Interrogating the Ways We are Shaped

Lectionary Reading:

John 6:56-71


For this week, we offer space for community reflection on the Gospel reading from the lectionary. This week's Oratio is a continuation from last week with the added concept of being able to question and interrogate both our assumptions, and the church itself in our spiritual journeys. We add the concept of being able to interrogate and question everything; something that makes some uncomfortable - even to the point of, in the story, not following Jesus. 

To begin, Jesus, in this passage, likens a connection to him and a connection to the spirit offered by him, through the physical elements of communion (bread and wine). This connection relates itself similarly to the passage in John 15:5, where Jesus offers the truth that he is the "vine" and we are the "branches". That in our livelihood and ability to be human, there is something deeply tied to this Divinity and call to be sacrificial, communal, and radical - all things we see in Jesus.

We go on to find that Jesus offers this sacrificial, communal, and radical compassion as a choice; it is not a mandate. In reading this passage, which offers challenges in the words Jesus presents (since he says people should "eat my flesh and drink my blood"), we also go back to the idea that Jesus is still not speaking of his literal body and blood. He is speaking about the elements of communion, and the way those within his followers share his sufferings as their sufferings. He is speaking of himself as the fullness and embodiment of Divinity, and as an ultimate sacrifice to end all others - a sacrifice which offers infinite space for grace and truth to abide with and around us.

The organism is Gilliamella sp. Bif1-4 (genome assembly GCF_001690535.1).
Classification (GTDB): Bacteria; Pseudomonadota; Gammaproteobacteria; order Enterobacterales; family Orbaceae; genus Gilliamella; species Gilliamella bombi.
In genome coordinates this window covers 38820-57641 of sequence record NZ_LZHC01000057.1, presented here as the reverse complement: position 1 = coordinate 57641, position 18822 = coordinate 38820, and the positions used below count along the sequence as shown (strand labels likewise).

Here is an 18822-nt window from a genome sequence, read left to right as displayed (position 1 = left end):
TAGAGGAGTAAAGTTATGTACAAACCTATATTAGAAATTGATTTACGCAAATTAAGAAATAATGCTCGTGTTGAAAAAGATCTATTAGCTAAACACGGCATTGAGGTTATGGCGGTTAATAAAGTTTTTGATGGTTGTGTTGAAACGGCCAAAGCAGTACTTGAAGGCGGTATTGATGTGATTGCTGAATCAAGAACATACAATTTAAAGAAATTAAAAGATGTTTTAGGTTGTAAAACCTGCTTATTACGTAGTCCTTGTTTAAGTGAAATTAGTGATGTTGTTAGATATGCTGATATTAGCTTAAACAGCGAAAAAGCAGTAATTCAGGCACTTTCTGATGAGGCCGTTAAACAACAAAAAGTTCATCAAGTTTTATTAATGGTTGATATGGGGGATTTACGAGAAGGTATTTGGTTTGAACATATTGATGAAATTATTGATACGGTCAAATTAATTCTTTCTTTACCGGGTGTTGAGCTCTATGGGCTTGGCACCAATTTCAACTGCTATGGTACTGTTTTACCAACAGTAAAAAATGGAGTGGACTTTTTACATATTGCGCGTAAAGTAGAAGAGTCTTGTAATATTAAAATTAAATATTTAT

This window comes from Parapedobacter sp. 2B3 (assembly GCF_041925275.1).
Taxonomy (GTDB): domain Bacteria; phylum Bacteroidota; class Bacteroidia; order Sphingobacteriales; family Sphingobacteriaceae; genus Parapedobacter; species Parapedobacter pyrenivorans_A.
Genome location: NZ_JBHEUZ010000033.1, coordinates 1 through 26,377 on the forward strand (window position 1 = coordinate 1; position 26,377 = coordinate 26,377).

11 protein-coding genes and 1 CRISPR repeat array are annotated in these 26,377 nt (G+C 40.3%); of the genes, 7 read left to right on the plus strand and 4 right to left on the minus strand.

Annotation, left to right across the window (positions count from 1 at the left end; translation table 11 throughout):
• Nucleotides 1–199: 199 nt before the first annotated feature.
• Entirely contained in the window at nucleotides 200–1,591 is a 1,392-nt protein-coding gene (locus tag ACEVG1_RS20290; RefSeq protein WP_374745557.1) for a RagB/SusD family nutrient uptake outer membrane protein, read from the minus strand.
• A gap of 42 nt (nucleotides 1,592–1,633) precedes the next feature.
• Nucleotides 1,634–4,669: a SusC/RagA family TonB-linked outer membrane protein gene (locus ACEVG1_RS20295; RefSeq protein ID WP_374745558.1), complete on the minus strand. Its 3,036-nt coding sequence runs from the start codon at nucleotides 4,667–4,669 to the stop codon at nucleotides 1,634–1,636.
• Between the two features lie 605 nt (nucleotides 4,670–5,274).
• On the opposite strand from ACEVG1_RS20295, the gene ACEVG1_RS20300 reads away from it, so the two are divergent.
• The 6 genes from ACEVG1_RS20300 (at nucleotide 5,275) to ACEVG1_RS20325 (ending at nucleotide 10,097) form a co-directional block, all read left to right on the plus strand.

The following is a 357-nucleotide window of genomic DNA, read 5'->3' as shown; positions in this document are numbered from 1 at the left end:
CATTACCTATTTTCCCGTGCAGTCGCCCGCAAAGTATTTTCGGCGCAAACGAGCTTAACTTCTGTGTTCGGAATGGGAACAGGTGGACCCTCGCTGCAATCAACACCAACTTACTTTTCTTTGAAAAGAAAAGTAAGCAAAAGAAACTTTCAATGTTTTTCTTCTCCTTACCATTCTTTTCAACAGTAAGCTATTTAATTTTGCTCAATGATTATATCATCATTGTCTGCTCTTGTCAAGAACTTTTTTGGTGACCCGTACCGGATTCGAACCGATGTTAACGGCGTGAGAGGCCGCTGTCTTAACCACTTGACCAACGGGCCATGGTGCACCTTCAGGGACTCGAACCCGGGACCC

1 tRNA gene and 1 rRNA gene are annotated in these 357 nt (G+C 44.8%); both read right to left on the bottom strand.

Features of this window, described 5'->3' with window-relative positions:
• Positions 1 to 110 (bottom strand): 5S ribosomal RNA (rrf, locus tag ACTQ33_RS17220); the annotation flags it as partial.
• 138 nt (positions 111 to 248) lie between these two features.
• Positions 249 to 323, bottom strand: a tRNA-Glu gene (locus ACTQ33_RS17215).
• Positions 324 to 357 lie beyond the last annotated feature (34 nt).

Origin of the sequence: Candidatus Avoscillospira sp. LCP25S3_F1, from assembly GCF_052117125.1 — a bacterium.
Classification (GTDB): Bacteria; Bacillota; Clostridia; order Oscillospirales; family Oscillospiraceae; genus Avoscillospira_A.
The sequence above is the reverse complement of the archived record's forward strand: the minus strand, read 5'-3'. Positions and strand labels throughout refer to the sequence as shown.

Jesus' words in this passage acknowledge that there is no other source for fullness and life; that all the books or advice on how to have a full life, may in fact be temporary fixes for an eternal fulfillment to humanity's longing and seeking. What Jesus offers is an understanding of purpose and hope in the way we embody Divinity, as shown by his own embodiment; by our words, our actions, our communities, our radical message in caring for all people. This is the way of Jesus. 

Ultimately in this passage, if we look at what Jesus was doing, he was turning every traditional standard on its head. He challenged traditional understandings of religion and oneness with God, while also maintaining the integrity of the two highest commands in scripture: loving God, and also loving one another.

Blessings on your reflections this week, friends.

May you find an understanding that the Divine and that the words of Jesus seek your flourishing. Even if it means your church traditions change, or other traditions change. May you be malleable enough for God to challenge or change your norm into something new, while also to holding to the highest commands we find in scripture; to love God with all our heart, soul, and mind, and to love our neighbor as ourself.

Grace and peace be with you.